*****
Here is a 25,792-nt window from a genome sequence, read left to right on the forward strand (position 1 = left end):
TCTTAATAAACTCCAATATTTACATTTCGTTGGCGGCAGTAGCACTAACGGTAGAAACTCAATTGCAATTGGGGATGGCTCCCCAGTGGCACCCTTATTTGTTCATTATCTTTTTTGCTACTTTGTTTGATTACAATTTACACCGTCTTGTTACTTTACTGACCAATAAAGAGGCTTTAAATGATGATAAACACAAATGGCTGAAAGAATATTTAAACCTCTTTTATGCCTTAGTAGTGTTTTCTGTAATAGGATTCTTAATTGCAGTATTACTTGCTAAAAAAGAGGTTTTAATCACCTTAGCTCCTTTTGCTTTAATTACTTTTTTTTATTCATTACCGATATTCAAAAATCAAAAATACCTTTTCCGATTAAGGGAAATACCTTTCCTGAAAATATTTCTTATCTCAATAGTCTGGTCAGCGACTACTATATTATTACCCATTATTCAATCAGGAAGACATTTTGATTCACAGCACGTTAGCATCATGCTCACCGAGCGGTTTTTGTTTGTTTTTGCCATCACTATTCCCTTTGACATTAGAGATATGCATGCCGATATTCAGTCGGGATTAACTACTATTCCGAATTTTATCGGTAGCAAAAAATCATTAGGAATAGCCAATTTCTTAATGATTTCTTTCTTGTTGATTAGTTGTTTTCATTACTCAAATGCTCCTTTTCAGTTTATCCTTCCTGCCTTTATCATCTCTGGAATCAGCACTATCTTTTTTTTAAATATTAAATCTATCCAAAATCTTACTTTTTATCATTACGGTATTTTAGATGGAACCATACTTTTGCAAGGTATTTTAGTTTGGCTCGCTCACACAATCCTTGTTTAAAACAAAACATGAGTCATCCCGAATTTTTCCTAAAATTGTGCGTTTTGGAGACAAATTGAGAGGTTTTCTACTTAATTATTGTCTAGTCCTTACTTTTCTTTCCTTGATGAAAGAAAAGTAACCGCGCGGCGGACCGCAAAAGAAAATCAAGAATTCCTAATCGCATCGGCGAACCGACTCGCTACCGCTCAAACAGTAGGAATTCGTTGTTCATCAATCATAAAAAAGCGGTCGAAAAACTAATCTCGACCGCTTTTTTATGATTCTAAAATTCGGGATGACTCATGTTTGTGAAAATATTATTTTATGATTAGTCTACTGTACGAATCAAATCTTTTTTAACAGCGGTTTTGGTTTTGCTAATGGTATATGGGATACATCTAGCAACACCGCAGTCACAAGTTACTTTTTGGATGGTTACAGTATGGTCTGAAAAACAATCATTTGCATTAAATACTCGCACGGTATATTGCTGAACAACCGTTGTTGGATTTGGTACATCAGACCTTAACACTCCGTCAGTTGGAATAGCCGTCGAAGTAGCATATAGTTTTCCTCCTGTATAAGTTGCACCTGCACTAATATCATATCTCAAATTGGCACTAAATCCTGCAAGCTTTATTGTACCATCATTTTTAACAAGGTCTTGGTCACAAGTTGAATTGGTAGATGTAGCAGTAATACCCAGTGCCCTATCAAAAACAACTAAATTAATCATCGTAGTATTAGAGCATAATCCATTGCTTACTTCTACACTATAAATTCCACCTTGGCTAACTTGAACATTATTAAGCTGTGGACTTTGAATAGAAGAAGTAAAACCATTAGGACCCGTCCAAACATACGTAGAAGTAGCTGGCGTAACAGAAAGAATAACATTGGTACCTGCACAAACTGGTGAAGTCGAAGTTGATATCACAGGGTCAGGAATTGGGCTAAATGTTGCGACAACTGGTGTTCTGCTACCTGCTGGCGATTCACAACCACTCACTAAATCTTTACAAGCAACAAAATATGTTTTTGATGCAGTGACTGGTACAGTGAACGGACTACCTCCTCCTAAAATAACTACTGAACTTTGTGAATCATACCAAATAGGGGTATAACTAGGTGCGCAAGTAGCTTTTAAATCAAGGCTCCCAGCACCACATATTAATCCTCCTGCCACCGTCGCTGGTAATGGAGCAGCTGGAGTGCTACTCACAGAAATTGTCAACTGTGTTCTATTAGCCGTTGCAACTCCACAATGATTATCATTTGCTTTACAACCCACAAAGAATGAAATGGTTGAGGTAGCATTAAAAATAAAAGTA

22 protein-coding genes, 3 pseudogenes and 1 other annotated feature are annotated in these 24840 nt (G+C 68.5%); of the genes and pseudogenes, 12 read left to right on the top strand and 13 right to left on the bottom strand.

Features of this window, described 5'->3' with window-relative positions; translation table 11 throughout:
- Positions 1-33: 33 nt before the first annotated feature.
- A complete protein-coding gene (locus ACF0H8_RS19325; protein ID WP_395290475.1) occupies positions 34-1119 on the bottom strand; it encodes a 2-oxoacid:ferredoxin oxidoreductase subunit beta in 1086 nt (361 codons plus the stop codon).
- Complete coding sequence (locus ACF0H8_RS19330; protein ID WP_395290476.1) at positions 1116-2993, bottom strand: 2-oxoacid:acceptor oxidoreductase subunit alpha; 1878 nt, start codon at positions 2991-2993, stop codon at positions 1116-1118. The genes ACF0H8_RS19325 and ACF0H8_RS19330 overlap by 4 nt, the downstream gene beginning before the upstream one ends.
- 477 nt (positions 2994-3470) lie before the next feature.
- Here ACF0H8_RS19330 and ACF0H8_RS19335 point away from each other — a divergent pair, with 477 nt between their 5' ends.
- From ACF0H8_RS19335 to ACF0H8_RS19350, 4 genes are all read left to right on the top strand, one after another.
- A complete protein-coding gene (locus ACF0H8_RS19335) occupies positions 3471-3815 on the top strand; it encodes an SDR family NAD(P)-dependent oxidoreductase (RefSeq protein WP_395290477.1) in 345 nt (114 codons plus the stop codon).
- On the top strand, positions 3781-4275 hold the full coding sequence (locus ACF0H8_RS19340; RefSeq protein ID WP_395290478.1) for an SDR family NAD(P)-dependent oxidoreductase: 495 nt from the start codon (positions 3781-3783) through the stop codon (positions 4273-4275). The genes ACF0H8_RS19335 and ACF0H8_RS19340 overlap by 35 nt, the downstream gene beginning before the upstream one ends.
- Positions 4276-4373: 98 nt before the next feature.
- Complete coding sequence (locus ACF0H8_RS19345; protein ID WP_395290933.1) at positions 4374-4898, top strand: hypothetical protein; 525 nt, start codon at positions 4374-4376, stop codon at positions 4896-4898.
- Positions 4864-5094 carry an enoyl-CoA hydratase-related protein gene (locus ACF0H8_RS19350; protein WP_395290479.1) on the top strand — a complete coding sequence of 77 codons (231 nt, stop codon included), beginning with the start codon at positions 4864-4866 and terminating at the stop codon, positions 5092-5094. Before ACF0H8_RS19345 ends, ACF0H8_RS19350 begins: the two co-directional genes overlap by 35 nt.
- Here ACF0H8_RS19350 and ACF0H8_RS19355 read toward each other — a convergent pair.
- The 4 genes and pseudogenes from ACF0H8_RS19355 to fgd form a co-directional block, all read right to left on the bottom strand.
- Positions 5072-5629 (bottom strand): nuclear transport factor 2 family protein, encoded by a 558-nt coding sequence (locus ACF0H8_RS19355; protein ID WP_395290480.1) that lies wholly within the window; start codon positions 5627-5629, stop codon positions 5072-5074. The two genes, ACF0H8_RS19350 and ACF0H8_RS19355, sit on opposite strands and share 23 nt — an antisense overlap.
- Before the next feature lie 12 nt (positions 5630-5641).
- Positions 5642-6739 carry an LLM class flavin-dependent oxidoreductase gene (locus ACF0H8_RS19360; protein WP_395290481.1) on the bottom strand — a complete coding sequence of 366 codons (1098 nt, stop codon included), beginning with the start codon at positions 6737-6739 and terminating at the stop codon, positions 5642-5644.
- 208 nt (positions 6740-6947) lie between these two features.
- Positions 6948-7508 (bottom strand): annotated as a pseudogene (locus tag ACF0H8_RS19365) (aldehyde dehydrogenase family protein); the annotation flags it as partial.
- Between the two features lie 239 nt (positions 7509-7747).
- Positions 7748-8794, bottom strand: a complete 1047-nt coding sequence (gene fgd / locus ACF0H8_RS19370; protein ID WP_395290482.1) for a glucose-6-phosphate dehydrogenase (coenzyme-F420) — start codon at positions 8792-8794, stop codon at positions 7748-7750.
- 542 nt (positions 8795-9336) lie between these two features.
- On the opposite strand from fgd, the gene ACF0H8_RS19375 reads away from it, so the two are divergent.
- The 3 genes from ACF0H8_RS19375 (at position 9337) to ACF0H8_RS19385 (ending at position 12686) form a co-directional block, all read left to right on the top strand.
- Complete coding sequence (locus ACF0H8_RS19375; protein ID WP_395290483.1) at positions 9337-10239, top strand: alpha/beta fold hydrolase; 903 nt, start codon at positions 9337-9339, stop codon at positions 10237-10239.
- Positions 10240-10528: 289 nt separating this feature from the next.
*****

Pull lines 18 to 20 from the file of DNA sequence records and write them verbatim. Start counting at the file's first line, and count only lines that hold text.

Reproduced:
- Positions 5072-5629 (bottom strand): nuclear transport factor 2 family protein, encoded by a 558-nt coding sequence (locus ACF0H8_RS19355; protein ID WP_395290480.1) that lies wholly within the window; start codon positions 5627-5629, stop codon positions 5072-5074. The two genes, ACF0H8_RS19350 and ACF0H8_RS19355, sit on opposite strands and share 23 nt — an antisense overlap.
- Before the next feature lie 12 nt (positions 5630-5641).
- Positions 5642-6739 carry an LLM class flavin-dependent oxidoreductase gene (locus ACF0H8_RS19360; protein WP_395290481.1) on the bottom strand — a complete coding sequence of 366 codons (1098 nt, stop codon included), beginning with the start codon at positions 6737-6739 and terminating at the stop codon, positions 5642-5644.